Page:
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When the Owl Calls
by Damian Fagan

Burowing OwlThere is something mystical, borderline magical, to hear an owl call in the dead of night. These creatures explore, mostly, the nighttime world that shrouds the Canyon Country in darkness when many of us our tucked into our homes, hotels, or campsites.

So, who are these denizens of the dark? Here are several of the Canyonlands region owls.

The most common species is the great horned owl, named for the two large ear tufts, called plumicorns (Latin for feathered horns) atop their head. The largest owl in Canyon Country, great horns nest in rock cavities, tree crotches, or usurp old redtail hawk or raven nests for their own. Their deep, booming calls often with the cadence that resembles Who’s Awake, Me Too can be heard from half a mile away.

Nicknamed “winged tigers” because of their hunting prowess, great horned owls consume a variety of prey including rabbits, small rodents, birds, and barnyard cats, thus enabling them to live in a wide variety of habitats. Their regurgitated owl pellets contain the undigestible bones and fur which enables the curious to examine the prey base of these owls.

Long-eared owls also have long ear tufts that the birds use not for hearing but for blending in with their surroundings. When alarmed, the owls may stand up straight and erect their ear tufts to mimic a tree limb to avoid detection.

These owls are mostly found nesting at higher elevations in wooded areas where they hunt small rodents, but will also take bats or snakes. The owl’s orangish facial disk and yellow eyes helps to identify them, as does their spaced, single-note calls that sound like a drawn out Whhoot.
Great Horned Owl
Western screech-owls are small owls with yellow eyes and are cavity nesters, meaning they use large holes in trees for their nest sites. Active at night, these owls feed on small rodents, birds, and large moths, beetles, and even scorpions.
Screech owl calls have a soft series of whistled notes followed by a rapid trill. A lucky night is hearing a pair of these owls dueting with one another during the breeding season.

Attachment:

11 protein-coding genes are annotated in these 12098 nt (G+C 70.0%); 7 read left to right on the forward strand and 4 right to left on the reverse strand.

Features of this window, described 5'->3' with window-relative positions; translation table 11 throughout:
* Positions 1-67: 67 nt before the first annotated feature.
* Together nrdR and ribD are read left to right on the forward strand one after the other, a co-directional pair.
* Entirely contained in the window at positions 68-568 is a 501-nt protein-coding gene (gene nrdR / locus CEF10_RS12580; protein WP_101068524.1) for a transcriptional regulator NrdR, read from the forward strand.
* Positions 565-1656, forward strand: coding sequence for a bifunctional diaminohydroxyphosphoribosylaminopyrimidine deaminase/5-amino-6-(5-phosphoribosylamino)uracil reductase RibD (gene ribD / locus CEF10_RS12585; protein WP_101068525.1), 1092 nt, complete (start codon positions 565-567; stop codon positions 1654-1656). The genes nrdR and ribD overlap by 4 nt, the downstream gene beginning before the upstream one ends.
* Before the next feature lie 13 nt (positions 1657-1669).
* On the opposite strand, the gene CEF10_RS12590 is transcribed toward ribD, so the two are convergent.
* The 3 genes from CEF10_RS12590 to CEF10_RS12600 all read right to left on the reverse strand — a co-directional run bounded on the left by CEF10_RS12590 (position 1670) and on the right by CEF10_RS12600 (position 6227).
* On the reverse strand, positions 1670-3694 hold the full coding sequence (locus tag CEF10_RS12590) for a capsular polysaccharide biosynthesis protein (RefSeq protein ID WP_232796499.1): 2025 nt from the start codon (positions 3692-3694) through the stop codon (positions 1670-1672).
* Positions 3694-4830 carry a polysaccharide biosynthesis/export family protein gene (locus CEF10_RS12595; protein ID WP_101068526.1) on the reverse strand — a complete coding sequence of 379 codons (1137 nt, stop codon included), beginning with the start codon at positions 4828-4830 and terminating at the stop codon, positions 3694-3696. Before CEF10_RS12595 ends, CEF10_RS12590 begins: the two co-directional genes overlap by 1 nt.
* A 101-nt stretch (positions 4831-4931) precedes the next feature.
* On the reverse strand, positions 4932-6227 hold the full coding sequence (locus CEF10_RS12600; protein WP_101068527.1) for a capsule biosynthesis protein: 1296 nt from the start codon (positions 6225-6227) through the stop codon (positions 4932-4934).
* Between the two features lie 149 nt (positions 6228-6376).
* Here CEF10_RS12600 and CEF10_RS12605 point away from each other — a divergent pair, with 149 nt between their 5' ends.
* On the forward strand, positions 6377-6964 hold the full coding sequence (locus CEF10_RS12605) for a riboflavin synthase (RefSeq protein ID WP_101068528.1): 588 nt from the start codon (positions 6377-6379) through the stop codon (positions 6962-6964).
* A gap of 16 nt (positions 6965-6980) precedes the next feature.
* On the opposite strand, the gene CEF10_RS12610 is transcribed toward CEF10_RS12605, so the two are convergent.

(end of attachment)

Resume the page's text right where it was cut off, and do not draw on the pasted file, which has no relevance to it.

Another woodland owl that migrates from the region in winter is the flammulated owl. These small owls have some reddish feathers which gives them the nickname, “Flame owl.” Often found in aspen or ponderosa pine woodlands, these tiny owls are also cavity nesters, often utilizing abandoned woodpecker holes. These owls feed on large insects, moths, beetles, crickets, and occasionally small rodents or bats.

The dark-eyed flammies are rarely seen, unless at a nest cavity. These birds are best identified by the soft, low hoots. Though they also make a variety peeps and twitters, the owls seem to throw their voices like a ventriloquist, making locating the birds very difficult.

Lastly, and in contrast to the mainly nocturnal owls, the burrowing owl is a species of open country, utilizing prairie dog or badger holes for its nest site. These birds are diurnal, meaning they are often active in the day chasing down grasshoppers, lizards, and small rodents. Their calls, which may be heard in the night as well, resemble harsh dove calls.

So, if you’re looking to explore the nocturnal world, take a walk along Moab’s Mill Creek Parkway or drive up to the Windows section in Arches National Park and give a listen to the night landscape and maybe you’ll hear one of these mystical creatures of Canyon Country, just don’t forget a flashlight!

Damian FaganA natural history writer.
Former Moabite, now based in the Pacific Northwest, Damian Fagan is a freelance natural history writer and nature photographer who focuses on the flora and fauna of the American Southwest and the Pacific Northwest. Of course, this gives him a good excuse to go hiking.

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